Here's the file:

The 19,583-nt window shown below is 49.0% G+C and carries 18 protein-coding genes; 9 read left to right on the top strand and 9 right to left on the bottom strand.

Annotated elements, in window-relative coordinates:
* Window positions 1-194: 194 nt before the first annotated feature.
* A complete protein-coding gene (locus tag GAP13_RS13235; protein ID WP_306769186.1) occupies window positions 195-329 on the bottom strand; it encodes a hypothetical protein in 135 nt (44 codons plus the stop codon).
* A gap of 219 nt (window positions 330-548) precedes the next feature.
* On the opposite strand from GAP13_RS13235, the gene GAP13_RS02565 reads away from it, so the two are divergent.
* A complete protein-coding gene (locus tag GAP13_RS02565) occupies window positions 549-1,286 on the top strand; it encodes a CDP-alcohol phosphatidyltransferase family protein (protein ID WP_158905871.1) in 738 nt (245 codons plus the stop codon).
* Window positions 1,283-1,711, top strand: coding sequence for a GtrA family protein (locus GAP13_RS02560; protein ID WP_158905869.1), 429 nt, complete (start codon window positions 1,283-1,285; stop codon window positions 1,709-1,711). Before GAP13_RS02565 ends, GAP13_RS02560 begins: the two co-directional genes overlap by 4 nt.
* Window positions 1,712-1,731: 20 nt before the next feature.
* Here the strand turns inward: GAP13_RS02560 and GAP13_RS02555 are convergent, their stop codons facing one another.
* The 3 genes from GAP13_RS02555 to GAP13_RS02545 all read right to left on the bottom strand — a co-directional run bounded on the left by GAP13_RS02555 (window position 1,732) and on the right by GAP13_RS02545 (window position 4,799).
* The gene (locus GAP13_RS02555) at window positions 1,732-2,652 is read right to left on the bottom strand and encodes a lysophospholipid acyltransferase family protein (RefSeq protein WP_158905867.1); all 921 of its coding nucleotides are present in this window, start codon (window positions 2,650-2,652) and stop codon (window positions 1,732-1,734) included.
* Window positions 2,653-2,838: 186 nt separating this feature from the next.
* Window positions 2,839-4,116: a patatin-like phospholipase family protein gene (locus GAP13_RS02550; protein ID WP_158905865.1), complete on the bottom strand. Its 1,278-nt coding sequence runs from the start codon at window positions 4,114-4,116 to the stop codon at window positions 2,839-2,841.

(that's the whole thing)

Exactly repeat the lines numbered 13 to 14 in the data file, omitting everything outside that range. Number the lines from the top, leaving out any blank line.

* Window positions 2,653-2,838: 186 nt separating this feature from the next.
* Window positions 2,839-4,116: a patatin-like phospholipase family protein gene (locus GAP13_RS02550; protein ID WP_158905865.1), complete on the bottom strand. Its 1,278-nt coding sequence runs from the start codon at window positions 4,114-4,116 to the stop codon at window positions 2,839-2,841.